MPs are set for a crunch Brexit vote on Thursday after peers passed a plan designed to stop Boris Johnson suspending parliament to force through no deal.
The House of Lords set up a battle in the Commons by passing an amendment by 272 votes to 169, majority 103, aimed at ensuring parliament is sitting in the weeks leading up to the October 31 Brexit deadline.
MPs will now vote on the amendment amid fears that Johnson could prorogue - or simply dissolve - parliament in the weeks before Halloween to stop politicians passing laws to stop Britain leaving the EU without a deal.
The Tory leadership frontrunner has promised to deliver Brexit “do or die” by October 31, and has failed to rule out dissolving parliament to do so - a tactic which has been branded a “constitutional outrage”.
The cross-party group of MPs and peers has come up with a complicated plan to amend the Northern Ireland (executive formation) bill to make the government publish progress reports on the almost unrelated matter of power-sharing talks to restore the government at Stormont.
But crucially it includes the proviso that the reports would be accompanied by debates in Westminster in the weeks leading up to the Brexit deadline, meaning parliament must sit.
This would give MPs and peers the opportunity to use parliamentary tactics to stop no deal or even bring down the government if necessary.
All eyes will now turn to how many Remain-backing Tory MPs rebel in Thursday’s votes, which will be another test of whether there is a Commons majority against both prorogation and no deal.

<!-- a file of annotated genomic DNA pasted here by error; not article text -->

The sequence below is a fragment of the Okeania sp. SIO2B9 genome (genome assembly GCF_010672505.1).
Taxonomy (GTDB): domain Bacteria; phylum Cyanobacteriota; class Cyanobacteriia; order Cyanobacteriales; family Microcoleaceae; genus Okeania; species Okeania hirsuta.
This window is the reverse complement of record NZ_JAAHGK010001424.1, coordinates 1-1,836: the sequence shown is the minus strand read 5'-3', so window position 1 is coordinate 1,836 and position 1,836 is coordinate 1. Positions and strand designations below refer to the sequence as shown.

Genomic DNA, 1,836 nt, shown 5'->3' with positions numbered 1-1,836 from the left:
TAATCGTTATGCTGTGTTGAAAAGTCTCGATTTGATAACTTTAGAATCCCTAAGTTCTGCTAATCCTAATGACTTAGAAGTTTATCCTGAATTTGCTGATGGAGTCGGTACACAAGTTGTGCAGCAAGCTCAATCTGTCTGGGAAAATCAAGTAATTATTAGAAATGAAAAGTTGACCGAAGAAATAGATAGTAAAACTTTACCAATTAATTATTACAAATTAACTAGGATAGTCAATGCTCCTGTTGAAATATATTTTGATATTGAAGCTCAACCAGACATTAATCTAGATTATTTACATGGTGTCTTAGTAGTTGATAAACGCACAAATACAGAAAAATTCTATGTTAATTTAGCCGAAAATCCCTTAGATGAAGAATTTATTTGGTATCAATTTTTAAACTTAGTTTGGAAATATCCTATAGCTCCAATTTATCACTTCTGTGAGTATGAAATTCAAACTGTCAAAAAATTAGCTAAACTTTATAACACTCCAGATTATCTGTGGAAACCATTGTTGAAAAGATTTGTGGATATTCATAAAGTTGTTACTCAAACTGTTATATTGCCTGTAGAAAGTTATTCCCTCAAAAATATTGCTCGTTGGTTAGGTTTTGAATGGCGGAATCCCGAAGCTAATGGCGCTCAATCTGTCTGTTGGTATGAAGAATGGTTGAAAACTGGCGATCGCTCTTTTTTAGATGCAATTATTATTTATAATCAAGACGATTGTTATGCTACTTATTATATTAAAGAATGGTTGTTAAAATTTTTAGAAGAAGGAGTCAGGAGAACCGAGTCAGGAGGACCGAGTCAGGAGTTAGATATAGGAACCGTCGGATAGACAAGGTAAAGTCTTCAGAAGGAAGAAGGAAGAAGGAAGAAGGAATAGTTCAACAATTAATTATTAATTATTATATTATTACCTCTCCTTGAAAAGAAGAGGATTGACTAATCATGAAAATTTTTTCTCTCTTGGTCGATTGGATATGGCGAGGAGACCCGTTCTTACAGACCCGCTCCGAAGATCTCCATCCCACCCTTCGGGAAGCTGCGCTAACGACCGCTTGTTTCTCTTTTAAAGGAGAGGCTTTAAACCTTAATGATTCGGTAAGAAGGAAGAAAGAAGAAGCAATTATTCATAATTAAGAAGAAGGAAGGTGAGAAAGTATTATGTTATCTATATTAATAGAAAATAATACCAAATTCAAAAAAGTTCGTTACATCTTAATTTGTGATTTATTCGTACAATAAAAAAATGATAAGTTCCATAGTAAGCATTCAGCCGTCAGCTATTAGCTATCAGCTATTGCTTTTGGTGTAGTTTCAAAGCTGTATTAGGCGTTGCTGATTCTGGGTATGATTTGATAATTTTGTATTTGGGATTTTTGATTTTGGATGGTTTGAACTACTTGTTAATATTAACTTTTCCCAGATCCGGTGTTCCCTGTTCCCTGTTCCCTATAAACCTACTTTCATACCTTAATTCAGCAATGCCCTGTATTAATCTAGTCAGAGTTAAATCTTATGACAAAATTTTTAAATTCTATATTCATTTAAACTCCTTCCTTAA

Shadow Brexit secretary Sir Keir Starmer made clear Labour would support the amendment.
This is another important step to prevent the suspension of Parliament. We will do everything to support this measure in the Commons tomorrow. https://t.co/OPJJCAE35i— Keir Starmer (@Keir_Starmer) July 17, 2019
“This is another important step to prevent the suspension of parliament,” he said.
“We will do everything to support this measure in the Commons tomorrow.”
Seven Tory MPs backed a related amendment put forward by ex-cabinet minister Dominic Grieve last week, ensuring it passed by one vote.
But one Remain-backing Tory MP said more could follow on Thursday.
Meanwhile, independent former Tory MP Sarah Wollaston challenged pro-EU ministers who know they will be sacked by Johnson if he becomes PM next week to defy Theresa May’s orders and vote for the amendment on Thursday.
She told HuffPost UK: “All those government ministers who know for certain they will be leaving their jobs next week surely they could stop saying now isn’t the time - now is the time.
“It is for the better of the nation to put national interest ahead of party interest and I hope they will go to make a point rather than wait to be sacked.”
Later, Tory ex-minister Ed Vaizey, who last week abstained on the Grieve amendment, said he would vote for the Lords amendment or a potential additional amendment pushed by the ex-attorney general.
But he dismissed suggestions pro-EU ministers could resign to back the amendment.
“I don’t think ministers will resign tomorrow, I think they’ll simply wait to be sacked when Boris becomes prime minister and then the game to a certain extent moves to the next stage,” Vaizey told BBC Newsnight.